A **Set **is an in-built interface of Java’s **“util**” package. It represents the collection of unique elements (no duplicates). Java allows us to perform several operations on the sets such as Union, Complement, and **Intersection**.

**The **“**intersection of two sets**”** is denoted by the “∩” symbol and is defined as a set that contains common elements of both sets**. For example, if Set_1 = {12, 5, 14, 7} and Set_2 = {5, 15, 7, 13}, then **Set_1 ∩ Set_2 = {5, 7}**. The following Venn diagram shows the intersection of set_1 and set_2:

Let’s learn how to get the intersection of two sets in Java using different methods.

**How to Get/Calculate Set Intersection in Java?**

To get/calculate the intersection of two sets in Java, different methods like “**brute force**”, “**retainAll()**”, and “**Sets.intersection()**” are used. We will discuss all these methods one by one using practical examples.

**How to Get/Calculate Intersection of Two Sets in Java Using Nested For Loop (Brute Force)?**

Use the nested loops to iterate over each set, and within the inner loop, use the if statement to compare the set elements. If an element is common in both sets, print it on the console.

**Example: Calculate Set Intersection Using Nested Loops**

Use the following statement at the start of your program to import the required classes and interfaces from the “java.util” package:

```
import java.util.*;
```

Create a couple of sets using the “HashSet”:

```
Set<String> set_1 = new HashSet<>();
Set<String> set_2 = new HashSet<>();
```

Insert elements to each set using the “add()” method:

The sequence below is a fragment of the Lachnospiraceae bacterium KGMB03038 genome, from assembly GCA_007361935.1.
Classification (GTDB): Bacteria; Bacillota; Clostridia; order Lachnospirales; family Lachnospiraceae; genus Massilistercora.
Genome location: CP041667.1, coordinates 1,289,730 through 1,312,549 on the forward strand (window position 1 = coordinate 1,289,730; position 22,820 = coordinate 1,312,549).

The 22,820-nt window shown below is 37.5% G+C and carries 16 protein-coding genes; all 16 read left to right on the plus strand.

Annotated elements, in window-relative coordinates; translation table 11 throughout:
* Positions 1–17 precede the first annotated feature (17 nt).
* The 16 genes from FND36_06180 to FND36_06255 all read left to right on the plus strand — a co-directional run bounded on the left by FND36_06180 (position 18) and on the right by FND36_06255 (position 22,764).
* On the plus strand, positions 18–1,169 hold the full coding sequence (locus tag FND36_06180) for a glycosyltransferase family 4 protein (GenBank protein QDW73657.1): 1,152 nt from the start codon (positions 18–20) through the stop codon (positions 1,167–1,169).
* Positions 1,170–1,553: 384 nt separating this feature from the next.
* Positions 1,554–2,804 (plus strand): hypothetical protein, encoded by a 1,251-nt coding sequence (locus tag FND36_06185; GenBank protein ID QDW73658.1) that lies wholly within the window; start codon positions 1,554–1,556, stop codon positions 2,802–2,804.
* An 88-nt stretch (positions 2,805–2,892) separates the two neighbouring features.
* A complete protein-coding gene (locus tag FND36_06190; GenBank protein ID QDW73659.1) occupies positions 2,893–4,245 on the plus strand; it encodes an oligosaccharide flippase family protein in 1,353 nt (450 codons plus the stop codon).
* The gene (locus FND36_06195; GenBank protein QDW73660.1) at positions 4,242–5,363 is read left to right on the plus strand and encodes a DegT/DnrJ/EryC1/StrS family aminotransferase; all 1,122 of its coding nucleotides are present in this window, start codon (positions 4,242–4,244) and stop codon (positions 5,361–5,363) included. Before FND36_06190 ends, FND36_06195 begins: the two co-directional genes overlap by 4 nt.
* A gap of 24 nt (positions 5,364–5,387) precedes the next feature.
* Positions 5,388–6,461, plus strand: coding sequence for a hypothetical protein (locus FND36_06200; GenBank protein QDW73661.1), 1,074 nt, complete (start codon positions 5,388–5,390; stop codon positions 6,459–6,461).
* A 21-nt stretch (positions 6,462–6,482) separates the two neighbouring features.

```
//add elements to set_1
set_1.add("Red");
set_1.add("Green");
set_1.add("Yellow");
set_1.add("Orange");
set_1.add("Red");
//add elements to set_2
set_2.add("Red");
set_2.add("Black");
set_2.add("Yellow");
set_2.add("Blue");
set_2.add("Red");
```

Print elements of both sets on the console:

```
System.out.println("set_1 is " + set_1);
System.out.println("Set_2 is " + set_2);
```

Use the nested for-each loop to iterate over both sets. Within the inner loop, use an if statement to find and print the common elements among the given sets:

```
System.out.println("set_1 ∩ Set_2 = ");
for(String i: set_1) {
for(String j: set_2) {
if (i == j) {
System.out.print(j + " ");
}
}
```

**Output**

**How to Get/Calculate Intersection of Two Sets Using Java retainAll() Method?**

The retainAll() is a built-in method of the ArrayList class that accepts a collection as a parameter and compares its element with the selected ArrayList. It retains only those elements that are common in the ArrayList and the provided Collection. You can use this method to get/compute the intersection of given sets.

**Example: Find Set Intersection Using retainAll()**

Let’s create the sets whose intersection you want to find. In this example, we use the HashSet constructor to create and initialize the desired sets (you can do the same using the add() method as we did in the above example):

```
List<Integer> list_1 = Arrays.asList(12, 5, 14, 7);
Set<Integer> set_1 = new HashSet<>(list_1);
List<Integer> list_2 = Arrays.asList(5, 15, 7, 13);
Set<Integer> set_2 = new HashSet<>(list_2);
```

Print the original sets using the println() method:

```
System.out.println("set_1 is " + set_1);
System.out.println("Set_2 is " + set_2);
```

Let’s apply the “retainAll()” method on the given sets to find their intersection:

```
set_1.retainAll(set_2);
```

Finally, print the intersection of the given sets on the console:

```
System.out.println("set_1 ∩ Set_2 = "+ set_1);
```

**Output**

“5 and 7” are common elements in both the sets, so the intersection of the given sets using the retainAll() method is

**How to Get Intersection of Two Sets in Java Using Sets.intersection() Method?**